My friends humored my Indian craving by hunting down The Great India, an Indian restaurant we had spotted at the beginning of our day. And that, my friends, is the way to end any day of tourism.

Take a hike

I was bustling down the quiet morning street toward the bus stop when it hit me. Today was Saturday. And I had looked at the weekday bus schedule. The Dalías bus had gone ½ hour ago. 

At 10:30, the day was already looking bleak.

My roommate joined me and we hopped on the next bus. We would make the most of the extra hour and a half by exploring a town that was halfway in between Immigrantville and Dalías. The next bus came close to 13:00. I browsed my map and we found a green spot labeled “Parque forestal.”

“Ooo. Let’s go there!” 

So we set off like disgruntled tramps in our hiking clothes. The sun was intense. The map was deceptive. There was a park all right: a dry field of puny trees, dead grass, and greenhouses. There wasn’t even any shade. Of course.

It was 11:30 and the day was only getting bleaker. But at this point, we began to chuckle. And we chuckled our way into El Corte Inglés, past the prim and proper salespeople, to the café on the tippity top floor.

(This was after we did a diligent search and ended up at the downward bound escalator. “Of course,” Roomie said. But we chuckled.)

We feigned confidence as we took our seats in the classy café. The server poured my Aquarius into a goblet as I subtly tried to air out the sweat stain on the back of my grungy T-shirt.

We made it to our bus on time and carefully selected our seat. Then we looked up. “Of course,” said Roomie. And we chuckled. We had carefully selected the seat with a missing “stop” button.

But finally, we were on our way to Dalías!

We didn’t have much experience with taking the bus there and arrived long before we thought we should. Roomie noticed that businesses were starting to mention the town name. I checked my trusty map and lunged forward to push the “stop” button on the seat ahead of us.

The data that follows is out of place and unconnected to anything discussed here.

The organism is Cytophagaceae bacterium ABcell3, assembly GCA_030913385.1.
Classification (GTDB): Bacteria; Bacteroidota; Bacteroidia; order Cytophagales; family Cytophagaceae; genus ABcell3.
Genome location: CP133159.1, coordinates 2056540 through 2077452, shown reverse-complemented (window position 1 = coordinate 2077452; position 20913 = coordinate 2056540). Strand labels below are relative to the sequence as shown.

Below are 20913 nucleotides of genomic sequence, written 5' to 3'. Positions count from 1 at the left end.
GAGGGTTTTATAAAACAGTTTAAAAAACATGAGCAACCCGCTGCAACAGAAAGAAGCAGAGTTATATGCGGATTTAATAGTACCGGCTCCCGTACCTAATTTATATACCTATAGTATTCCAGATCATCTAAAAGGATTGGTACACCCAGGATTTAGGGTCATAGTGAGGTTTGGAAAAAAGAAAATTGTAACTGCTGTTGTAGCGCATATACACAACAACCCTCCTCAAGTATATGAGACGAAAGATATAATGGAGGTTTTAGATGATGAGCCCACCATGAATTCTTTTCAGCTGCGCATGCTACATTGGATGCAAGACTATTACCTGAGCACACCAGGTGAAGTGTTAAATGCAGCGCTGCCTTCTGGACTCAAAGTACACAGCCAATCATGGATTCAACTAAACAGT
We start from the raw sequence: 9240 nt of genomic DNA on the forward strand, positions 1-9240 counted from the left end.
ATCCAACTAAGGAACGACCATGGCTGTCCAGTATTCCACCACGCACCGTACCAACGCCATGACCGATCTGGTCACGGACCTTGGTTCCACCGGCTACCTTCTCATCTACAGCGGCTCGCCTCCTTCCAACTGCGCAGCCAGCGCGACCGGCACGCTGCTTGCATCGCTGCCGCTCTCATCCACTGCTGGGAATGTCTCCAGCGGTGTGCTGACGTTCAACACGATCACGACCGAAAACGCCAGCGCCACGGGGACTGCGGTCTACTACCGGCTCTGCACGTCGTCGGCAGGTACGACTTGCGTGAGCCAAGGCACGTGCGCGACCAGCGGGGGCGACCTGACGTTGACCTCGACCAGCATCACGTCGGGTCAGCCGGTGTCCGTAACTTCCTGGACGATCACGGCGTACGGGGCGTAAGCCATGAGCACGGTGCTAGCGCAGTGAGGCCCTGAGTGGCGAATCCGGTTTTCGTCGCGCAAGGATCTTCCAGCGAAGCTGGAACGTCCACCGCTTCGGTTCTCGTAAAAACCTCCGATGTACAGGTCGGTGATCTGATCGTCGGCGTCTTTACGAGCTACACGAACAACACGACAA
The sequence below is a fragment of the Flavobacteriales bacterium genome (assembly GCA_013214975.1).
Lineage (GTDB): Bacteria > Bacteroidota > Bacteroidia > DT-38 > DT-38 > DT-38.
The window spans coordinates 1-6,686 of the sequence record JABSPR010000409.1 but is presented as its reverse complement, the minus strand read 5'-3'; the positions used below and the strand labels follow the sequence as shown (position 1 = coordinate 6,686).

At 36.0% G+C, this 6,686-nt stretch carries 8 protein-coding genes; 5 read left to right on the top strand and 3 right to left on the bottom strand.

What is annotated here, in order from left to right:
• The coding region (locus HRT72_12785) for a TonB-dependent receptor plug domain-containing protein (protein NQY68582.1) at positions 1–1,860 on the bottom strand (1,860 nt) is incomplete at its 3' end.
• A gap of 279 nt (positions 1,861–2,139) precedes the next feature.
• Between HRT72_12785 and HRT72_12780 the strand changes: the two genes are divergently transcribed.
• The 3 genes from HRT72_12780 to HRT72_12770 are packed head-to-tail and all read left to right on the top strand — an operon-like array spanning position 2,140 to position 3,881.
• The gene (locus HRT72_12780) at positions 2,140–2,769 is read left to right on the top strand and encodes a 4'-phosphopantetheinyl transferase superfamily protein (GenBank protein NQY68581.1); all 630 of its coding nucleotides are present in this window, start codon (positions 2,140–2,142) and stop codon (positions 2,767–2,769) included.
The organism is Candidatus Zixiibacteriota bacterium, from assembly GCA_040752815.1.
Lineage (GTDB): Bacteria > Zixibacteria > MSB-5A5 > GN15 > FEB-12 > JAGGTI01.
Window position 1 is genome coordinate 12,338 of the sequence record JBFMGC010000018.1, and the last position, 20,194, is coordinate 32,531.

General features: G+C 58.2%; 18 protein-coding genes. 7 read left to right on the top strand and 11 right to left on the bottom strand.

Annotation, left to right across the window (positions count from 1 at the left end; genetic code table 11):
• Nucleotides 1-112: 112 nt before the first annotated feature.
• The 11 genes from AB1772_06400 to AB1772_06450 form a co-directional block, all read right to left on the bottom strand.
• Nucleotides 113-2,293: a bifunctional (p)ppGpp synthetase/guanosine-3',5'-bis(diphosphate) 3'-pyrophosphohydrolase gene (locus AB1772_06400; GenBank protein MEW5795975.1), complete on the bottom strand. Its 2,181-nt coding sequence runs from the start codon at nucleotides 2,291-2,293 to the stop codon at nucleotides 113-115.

We strolled around Dalías, trying to not look too out of place. But as we wandered down a skinny street with a hand’s breadth of sidewalk, I leaned into a window grate to accommodate a passing car. It was probably the only jagged window grate in the entire town.

Rip. And my sleeve was left with a gaping hole.  After the initial surprise, we chuckled. “Of course.”

town square painted white
stairstep flower boxes

We found the hiking trail on my trusty map and our casual wandering soon turned into panting and rolling sweat. Uphill we went, winding through greenhouses and barking dogs and the thick scent of livestock. (Who goes hiking in Spanish July anyway?)

rolling Spanish agricultural countryside

Although it was hot, the scenery was beautiful. And somewhere beyond all of that, there was a restaurant. At least we hoped so. Partway through the hike, as we stared at a dead end, Roomie asked, “How old were the reviews for this restaurant?” She was picturing one of the crumbling buildings along the side of the trail to be the former “Restaurante el Arroyo.”

Despite our pessimism, we made it. Even without dying of sunstroke, being devoured by rabid dogs, or falling down a ravine. We sat across the table from each other, laughing at each others’ red faces. 

“Water please. Cold!”

“You know, there’s air conditioning up there.” The server pointed to an upper room. We dashed upstairs without a second thought as he went to retrieve cold water for the red-faced Americans.

After lunch, I parked myself under the perfect tree beside a cool spring of water and pulled out my Kindle. This was the “of course” that I had planned the day around. The other “of course”s were just there to make this one sweeter.

stream surrounded by trees and spotted shade